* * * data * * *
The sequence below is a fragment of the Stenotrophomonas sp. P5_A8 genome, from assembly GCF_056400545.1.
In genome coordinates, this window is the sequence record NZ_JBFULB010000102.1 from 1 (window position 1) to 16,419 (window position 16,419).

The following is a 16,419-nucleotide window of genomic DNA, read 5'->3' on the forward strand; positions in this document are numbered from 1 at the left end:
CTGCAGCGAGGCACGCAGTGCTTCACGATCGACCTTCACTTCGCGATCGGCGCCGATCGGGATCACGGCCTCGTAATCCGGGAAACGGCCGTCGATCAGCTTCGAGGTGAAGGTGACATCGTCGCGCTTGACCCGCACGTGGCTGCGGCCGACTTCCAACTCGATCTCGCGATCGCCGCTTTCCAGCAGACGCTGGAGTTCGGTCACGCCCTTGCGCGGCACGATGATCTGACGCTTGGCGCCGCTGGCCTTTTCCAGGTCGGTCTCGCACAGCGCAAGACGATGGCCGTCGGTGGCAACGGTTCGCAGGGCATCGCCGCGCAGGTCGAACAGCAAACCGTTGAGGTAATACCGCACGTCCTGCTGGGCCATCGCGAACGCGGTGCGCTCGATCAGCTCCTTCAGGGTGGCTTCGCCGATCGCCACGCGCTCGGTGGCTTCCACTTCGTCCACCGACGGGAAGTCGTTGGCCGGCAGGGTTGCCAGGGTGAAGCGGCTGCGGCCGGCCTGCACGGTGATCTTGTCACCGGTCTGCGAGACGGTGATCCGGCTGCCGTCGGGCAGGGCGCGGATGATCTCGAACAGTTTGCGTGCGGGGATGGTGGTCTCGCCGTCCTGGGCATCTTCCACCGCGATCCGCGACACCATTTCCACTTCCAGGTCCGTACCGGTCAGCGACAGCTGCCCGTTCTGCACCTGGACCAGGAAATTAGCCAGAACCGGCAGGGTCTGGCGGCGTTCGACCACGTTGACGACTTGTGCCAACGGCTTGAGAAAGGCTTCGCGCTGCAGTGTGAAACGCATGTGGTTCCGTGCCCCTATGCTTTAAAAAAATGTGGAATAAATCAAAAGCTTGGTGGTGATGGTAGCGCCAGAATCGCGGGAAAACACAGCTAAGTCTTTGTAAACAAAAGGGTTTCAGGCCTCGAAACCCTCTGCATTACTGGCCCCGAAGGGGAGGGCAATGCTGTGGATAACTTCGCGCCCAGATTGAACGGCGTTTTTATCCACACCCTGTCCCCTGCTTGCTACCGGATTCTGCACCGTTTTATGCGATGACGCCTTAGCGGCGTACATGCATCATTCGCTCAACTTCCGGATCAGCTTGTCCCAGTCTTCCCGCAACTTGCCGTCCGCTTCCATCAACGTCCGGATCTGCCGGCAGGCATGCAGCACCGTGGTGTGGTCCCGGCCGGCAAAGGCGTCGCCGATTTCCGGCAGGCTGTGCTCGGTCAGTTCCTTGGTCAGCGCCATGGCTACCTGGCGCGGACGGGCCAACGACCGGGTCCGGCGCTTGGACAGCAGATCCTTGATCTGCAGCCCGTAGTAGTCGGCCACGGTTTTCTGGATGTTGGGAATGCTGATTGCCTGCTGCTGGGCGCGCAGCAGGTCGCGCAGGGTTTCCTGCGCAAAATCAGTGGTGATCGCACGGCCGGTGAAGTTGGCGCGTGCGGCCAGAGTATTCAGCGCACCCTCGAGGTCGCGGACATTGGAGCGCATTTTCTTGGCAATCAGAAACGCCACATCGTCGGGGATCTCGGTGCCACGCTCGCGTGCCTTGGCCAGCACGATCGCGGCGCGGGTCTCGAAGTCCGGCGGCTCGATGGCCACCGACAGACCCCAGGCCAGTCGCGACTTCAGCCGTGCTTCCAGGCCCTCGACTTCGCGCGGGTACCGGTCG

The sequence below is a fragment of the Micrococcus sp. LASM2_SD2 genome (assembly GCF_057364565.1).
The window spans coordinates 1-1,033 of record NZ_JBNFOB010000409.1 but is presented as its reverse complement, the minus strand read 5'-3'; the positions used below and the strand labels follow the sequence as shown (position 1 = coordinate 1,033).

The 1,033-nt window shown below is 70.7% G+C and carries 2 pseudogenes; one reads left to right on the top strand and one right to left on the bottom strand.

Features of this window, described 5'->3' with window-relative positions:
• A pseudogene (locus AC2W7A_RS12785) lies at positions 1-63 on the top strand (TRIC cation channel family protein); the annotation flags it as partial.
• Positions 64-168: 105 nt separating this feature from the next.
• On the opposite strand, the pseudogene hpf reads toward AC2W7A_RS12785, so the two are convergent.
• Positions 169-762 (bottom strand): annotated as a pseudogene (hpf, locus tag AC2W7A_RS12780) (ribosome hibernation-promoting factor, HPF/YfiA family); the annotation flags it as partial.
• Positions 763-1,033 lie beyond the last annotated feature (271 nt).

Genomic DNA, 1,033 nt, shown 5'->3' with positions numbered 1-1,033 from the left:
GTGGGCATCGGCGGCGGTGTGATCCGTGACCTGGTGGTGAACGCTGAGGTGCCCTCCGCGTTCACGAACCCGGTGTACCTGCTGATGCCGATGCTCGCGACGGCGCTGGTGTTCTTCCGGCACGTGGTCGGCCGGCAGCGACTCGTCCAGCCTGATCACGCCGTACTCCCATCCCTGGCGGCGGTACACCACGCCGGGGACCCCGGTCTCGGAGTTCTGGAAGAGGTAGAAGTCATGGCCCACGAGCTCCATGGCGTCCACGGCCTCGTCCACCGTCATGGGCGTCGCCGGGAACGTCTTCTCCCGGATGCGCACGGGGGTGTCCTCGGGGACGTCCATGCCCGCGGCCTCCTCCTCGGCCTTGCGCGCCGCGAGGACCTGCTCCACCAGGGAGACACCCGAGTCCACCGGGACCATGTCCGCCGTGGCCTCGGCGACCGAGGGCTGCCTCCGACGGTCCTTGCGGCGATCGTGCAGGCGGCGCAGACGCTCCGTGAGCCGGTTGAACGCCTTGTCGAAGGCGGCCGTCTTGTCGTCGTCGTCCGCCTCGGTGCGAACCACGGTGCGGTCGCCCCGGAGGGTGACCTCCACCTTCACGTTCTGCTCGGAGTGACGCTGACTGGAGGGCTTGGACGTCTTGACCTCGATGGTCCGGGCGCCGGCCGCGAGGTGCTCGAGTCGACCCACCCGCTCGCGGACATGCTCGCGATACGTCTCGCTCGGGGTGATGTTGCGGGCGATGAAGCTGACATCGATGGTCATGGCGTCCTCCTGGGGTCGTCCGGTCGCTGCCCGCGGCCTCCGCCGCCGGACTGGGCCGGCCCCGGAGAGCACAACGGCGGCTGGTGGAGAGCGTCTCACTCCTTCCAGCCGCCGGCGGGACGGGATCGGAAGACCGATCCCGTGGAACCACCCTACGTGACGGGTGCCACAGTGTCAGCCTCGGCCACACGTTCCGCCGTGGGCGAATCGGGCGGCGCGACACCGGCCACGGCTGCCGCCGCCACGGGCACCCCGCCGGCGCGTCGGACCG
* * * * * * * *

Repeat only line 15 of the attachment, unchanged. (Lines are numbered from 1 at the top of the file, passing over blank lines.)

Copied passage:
GTGGGCATCGGCGGCGGTGTGATCCGTGACCTGGTGGTGAACGCTGAGGTGCCCTCCGCGTTCACGAACCCGGTGTACCTGCTGATGCCGATGCTCGCGACGGCGCTGGTGTTCTTCCGGCACGTGGTCGGCCGGCAGCGACTCGTCCAGCCTGATCACGCCGTACTCCCATCCCTGGCGGCGGTACACCACGCCGGGGACCCCGGTCTCGGAGTTCTGGAAGAGGTAGAAGTCATGGCCCACGAGCTCCATGGCGTCCACGGCCTCGTCCACCGTCATGGGCGTCGCCGGGAACGTCTTCTCCCGGATGCGCACGGGGGTGTCCTCGGGGACGTCCATGCCCGCGGCCTCCTCCTCGGCCTTGCGCGCCGCGAGGACCTGCTCCACCAGGGAGACACCCGAGTCCACCGGGACCATGTCCGCCGTGGCCTCGGCGACCGAGGGCTGCCTCCGACGGTCCTTGCGGCGATCGTGCAGGCGGCGCAGACGCTCCGTGAGCCGGTTGAACGCCTTGTCGAAGGCGGCCGTCTTGTCGTCGTCGTCCGCCTCGGTGCGAACCACGGTGCGGTCGCCCCGGAGGGTGACCTCCACCTTCACGTTCTGCTCGGAGTGACGCTGACTGGAGGGCTTGGACGTCTTGACCTCGATGGTCCGGGCGCCGGCCGCGAGGTGCTCGAGTCGACCCACCCGCTCGCGGACATGCTCGCGATACGTCTCGCTCGGGGTGATGTTGCGGGCGATGAAGCTGACATCGATGGTCATGGCGTCCTCCTGGGGTCGTCCGGTCGCTGCCCGCGGCCTCCGCCGCCGGACTGGGCCGGCCCCGGAGAGCACAACGGCGGCTGGTGGAGAGCGTCTCACTCCTTCCAGCCGCCGGCGGGACGGGATCGGAAGACCGATCCCGTGGAACCACCCTACGTGACGGGTGCCACAGTGTCAGCCTCGGCCACACGTTCCGCCGTGGGCGAATCGGGCGGCGCGACACCGGCCACGGCTGCCGCCGCCACGGGCACCCCGCCGGCGCGTCGGACCG